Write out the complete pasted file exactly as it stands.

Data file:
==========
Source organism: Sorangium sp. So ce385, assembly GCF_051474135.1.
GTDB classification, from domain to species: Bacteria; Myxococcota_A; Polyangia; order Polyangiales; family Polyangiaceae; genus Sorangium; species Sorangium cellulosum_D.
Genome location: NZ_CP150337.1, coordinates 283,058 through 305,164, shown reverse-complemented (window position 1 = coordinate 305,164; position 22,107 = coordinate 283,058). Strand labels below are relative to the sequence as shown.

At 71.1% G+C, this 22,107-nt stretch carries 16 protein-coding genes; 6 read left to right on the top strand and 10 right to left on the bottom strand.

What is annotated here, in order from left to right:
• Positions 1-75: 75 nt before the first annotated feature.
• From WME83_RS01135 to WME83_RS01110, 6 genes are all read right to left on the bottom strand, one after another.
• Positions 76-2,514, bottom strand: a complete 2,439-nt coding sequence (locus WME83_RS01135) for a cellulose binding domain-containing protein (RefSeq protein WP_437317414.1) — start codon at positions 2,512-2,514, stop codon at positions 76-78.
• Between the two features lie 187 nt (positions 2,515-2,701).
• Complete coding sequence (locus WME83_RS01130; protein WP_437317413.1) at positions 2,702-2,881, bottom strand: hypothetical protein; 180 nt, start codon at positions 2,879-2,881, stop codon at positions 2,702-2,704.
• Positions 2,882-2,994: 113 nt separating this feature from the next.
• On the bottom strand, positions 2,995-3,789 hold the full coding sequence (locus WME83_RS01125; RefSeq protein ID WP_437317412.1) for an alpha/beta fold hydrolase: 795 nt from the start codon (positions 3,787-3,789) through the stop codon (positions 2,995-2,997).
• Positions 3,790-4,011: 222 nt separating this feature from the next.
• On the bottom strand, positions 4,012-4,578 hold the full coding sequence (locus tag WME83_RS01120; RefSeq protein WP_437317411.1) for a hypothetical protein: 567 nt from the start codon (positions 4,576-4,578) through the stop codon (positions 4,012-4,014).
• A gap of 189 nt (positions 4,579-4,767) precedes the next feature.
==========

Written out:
Source organism: Sorangium sp. So ce385, assembly GCF_051474135.1.
GTDB classification, from domain to species: Bacteria; Myxococcota_A; Polyangia; order Polyangiales; family Polyangiaceae; genus Sorangium; species Sorangium cellulosum_D.
Genome location: NZ_CP150337.1, coordinates 283,058 through 305,164, shown reverse-complemented (window position 1 = coordinate 305,164; position 22,107 = coordinate 283,058). Strand labels below are relative to the sequence as shown.

At 71.1% G+C, this 22,107-nt stretch carries 16 protein-coding genes; 6 read left to right on the top strand and 10 right to left on the bottom strand.

What is annotated here, in order from left to right:
• Positions 1-75: 75 nt before the first annotated feature.
• From WME83_RS01135 to WME83_RS01110, 6 genes are all read right to left on the bottom strand, one after another.
• Positions 76-2,514, bottom strand: a complete 2,439-nt coding sequence (locus WME83_RS01135) for a cellulose binding domain-containing protein (RefSeq protein WP_437317414.1) — start codon at positions 2,512-2,514, stop codon at positions 76-78.
• Between the two features lie 187 nt (positions 2,515-2,701).
• Complete coding sequence (locus WME83_RS01130; protein WP_437317413.1) at positions 2,702-2,881, bottom strand: hypothetical protein; 180 nt, start codon at positions 2,879-2,881, stop codon at positions 2,702-2,704.
• Positions 2,882-2,994: 113 nt separating this feature from the next.
• On the bottom strand, positions 2,995-3,789 hold the full coding sequence (locus WME83_RS01125; RefSeq protein ID WP_437317412.1) for an alpha/beta fold hydrolase: 795 nt from the start codon (positions 3,787-3,789) through the stop codon (positions 2,995-2,997).
• Positions 3,790-4,011: 222 nt separating this feature from the next.
• On the bottom strand, positions 4,012-4,578 hold the full coding sequence (locus tag WME83_RS01120; RefSeq protein WP_437317411.1) for a hypothetical protein: 567 nt from the start codon (positions 4,576-4,578) through the stop codon (positions 4,012-4,014).
• A gap of 189 nt (positions 4,579-4,767) precedes the next feature.